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Univision Hires News Corp’s Raju Narisetti to Oversee Sites Acquired From Gawker Media

Univision Communications has tapped media and journalism veteran Raju Narisetti as CEO of the newly named Gizmodo Media Group, encompassing the six brands it acquired from Gakwer Media for $135 million in a bankruptcy proceeding.

Narisetti is currently senior VP of strategy at Rupert Murdoch’s News Corp, where he has overseen acquisitions and digital-growth strategy since 2013. He’s set to officially join Univision in late October.

As CEO of Gizmodo Media Group, Narisetti will be responsible for managing all business and editorial operations Gizmodo, Jezebel, Deadspin, Lifehacker, car-culture-focused Jalopnik and gaming destination Kotaku. Narisetti will be based in New York, reporting to Isaac Lee, Univision’s chief news, digital and entertainment officer of UCI, and Felipe Holguin, president and COO of Fusion Media Group (under which the Gizmodo Media Group operates).

Gizmodo Media Group president Heather Detrick, executive editor John Cook, and deputy general counsel Courtenay O’Connor will each report directly to Narisetti.

Univision completed its acquisition of the six Gawker Media sites earlier this month. The deal did not include the flagship Gawker.com site, which ceased publishing in August. Nick Denton’s Gawker Media declared bankruptcy after the company lost a $140 million judgment this spring in Hulk Hogan’s invasion of privacy lawsuit stemming from portions of a sex video with the wrestler posted on Gawker.com. The lawsuit was funded by tech billionaire Peter Thiel, who has had grudge against Gawker over a 2007 article that identified him as gay.

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Narisetti, 50, was managing editor of the Wall Street Journal Digital Network prior to his current role at News Corp. He was managing editor of the Washington Post from 2009-12, and before that was founder and editor of India’s Mint business newspaper. Narisetti, born in Hyderabad, India, first joined the Journal in 1991 as an intern, eventually being named editor of the Wall Street Journal Europe and deputy managing editor for the global WSJ.

“Raju is a rare combination, someone who comes with a very strong background in journalism, became a leader in digital media on three continents, and went on to develop new businesses for a global company,” said Lee in a statement. “His commitment to journalistic integrity, his entrepreneurial spirit and proven ability to adapt quickly in a fast-paced digital environment will help us strengthen and grow these newly acquired category-leading brands.”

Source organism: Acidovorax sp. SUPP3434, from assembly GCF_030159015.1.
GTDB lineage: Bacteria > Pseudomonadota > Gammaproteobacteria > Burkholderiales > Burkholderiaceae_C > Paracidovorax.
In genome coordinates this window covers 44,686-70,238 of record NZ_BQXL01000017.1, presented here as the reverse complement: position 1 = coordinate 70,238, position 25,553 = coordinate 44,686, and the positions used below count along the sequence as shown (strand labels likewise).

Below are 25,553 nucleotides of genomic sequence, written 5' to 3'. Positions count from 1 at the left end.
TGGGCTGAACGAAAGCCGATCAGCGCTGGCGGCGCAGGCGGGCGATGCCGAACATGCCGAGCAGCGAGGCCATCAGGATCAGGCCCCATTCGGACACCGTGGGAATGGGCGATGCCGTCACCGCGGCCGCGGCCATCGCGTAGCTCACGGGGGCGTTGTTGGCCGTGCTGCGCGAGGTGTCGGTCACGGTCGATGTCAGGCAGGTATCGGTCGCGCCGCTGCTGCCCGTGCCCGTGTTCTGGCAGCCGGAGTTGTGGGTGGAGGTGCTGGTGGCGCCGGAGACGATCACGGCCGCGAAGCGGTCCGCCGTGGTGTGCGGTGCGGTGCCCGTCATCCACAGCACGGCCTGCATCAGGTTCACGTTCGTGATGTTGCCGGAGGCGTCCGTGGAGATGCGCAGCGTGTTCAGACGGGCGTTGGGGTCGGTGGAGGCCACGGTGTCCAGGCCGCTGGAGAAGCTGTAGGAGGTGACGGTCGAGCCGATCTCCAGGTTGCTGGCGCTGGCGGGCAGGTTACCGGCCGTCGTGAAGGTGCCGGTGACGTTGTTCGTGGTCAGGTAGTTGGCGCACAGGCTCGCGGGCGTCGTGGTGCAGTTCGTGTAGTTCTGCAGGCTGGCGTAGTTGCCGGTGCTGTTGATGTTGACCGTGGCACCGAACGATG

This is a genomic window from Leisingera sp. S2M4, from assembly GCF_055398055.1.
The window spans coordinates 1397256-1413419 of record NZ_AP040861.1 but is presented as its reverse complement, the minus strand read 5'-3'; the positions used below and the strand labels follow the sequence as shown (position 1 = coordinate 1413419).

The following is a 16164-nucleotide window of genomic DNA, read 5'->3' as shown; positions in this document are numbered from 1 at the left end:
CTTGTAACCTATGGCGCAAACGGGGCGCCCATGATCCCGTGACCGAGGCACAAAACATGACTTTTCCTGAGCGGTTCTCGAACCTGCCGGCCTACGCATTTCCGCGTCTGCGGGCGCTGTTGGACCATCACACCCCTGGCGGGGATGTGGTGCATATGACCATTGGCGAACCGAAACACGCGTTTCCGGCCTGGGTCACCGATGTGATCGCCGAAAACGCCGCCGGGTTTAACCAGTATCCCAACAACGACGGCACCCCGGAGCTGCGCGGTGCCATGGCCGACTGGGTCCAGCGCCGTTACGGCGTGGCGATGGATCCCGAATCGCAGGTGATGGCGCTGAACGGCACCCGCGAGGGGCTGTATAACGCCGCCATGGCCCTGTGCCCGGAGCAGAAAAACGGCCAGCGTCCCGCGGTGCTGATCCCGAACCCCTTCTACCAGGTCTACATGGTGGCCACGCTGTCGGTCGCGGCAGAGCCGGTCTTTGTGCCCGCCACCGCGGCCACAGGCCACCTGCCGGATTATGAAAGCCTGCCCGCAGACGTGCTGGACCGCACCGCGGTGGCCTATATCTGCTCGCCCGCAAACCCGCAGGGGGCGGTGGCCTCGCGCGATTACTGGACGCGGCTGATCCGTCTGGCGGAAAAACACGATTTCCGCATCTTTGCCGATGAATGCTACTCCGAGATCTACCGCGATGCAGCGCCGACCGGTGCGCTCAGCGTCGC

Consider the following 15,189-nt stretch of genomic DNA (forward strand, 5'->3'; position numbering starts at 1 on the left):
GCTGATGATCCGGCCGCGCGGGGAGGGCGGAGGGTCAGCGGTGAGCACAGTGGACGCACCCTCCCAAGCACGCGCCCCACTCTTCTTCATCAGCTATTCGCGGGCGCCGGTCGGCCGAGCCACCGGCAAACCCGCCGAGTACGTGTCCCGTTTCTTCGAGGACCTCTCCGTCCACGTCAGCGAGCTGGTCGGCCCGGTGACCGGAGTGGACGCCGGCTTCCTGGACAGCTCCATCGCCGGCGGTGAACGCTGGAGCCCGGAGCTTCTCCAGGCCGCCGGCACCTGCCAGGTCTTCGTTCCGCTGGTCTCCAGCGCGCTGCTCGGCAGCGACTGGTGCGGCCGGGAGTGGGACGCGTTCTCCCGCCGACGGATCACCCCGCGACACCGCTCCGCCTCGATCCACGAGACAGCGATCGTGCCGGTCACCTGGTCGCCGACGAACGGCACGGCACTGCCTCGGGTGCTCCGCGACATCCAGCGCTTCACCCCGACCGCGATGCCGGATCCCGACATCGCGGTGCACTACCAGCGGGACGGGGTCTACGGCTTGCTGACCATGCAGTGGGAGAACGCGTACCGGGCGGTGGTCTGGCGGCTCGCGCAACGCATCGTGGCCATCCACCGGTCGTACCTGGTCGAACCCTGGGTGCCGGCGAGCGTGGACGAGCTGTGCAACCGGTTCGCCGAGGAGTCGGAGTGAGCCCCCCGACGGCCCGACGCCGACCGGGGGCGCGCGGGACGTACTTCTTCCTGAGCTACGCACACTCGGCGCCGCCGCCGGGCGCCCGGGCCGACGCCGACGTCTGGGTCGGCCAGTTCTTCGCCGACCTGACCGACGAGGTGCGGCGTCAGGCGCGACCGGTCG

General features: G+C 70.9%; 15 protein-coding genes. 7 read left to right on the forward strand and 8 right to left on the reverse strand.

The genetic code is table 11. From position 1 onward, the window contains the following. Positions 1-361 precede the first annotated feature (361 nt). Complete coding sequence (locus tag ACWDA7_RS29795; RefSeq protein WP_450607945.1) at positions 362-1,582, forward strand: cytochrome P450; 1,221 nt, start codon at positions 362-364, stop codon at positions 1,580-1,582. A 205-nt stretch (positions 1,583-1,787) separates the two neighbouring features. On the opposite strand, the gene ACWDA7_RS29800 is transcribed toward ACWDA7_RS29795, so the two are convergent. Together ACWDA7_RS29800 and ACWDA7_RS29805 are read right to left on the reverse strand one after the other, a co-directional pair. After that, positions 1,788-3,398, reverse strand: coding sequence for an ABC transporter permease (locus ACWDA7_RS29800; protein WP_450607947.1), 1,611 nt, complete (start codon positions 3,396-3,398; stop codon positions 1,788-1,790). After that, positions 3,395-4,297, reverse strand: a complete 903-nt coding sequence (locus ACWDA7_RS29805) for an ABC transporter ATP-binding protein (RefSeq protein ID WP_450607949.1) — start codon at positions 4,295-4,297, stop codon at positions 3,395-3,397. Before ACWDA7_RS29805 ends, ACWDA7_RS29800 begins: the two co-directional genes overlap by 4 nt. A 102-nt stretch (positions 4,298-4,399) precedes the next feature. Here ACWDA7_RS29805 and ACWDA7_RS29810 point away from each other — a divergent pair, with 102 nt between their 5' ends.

Prior to closing the deal for the Gawker sites on Sept. 9, Univision angered staffers at the publications after it deleted six posts on Deadspin, Gizmodo and Jezebel citing ongoing litigation stemming from them. The deletions, coming over the strong objections of executive editor John Cook, prompted a protest by the Writers Guild of America East, which represents editorial employees of the former Gawker Media sites. In a memo from Univision’s Lee trying to calm the waters, he said the posts were removed so that the company would “not inherit any risk of liability for pending cases” and that the decision wasn’t a “precedent for the future.”

Narisetti, in a statement provided by Univision, said: “It is a privilege to be responsible for leading this unwaveringly energetic team of journalists and business staff. As part of Univision, we will now be more ambitious in deepening, broadening and sensibly scaling the passionate digital communities that Gizmodo, Jezebel, Deadspin, Kotaku, Jalopnik and Lifehacker have attracted, by offering accurate, responsible, edgy and engaging journalism, as well as through relevant, related content and commerce.”

With the addition of the Gawker Media sites, Univision’s Fusion Media Group now claims to reach 96 million unique visitors. FMG’s brands include Fusion, the Root, Flama, Univision Digital, Univision Music, as well as Univision’s interest in El Rey Network, the Onion, The A.V. Club and ClickHole. FMG also includes Story House, a content development and production unit.

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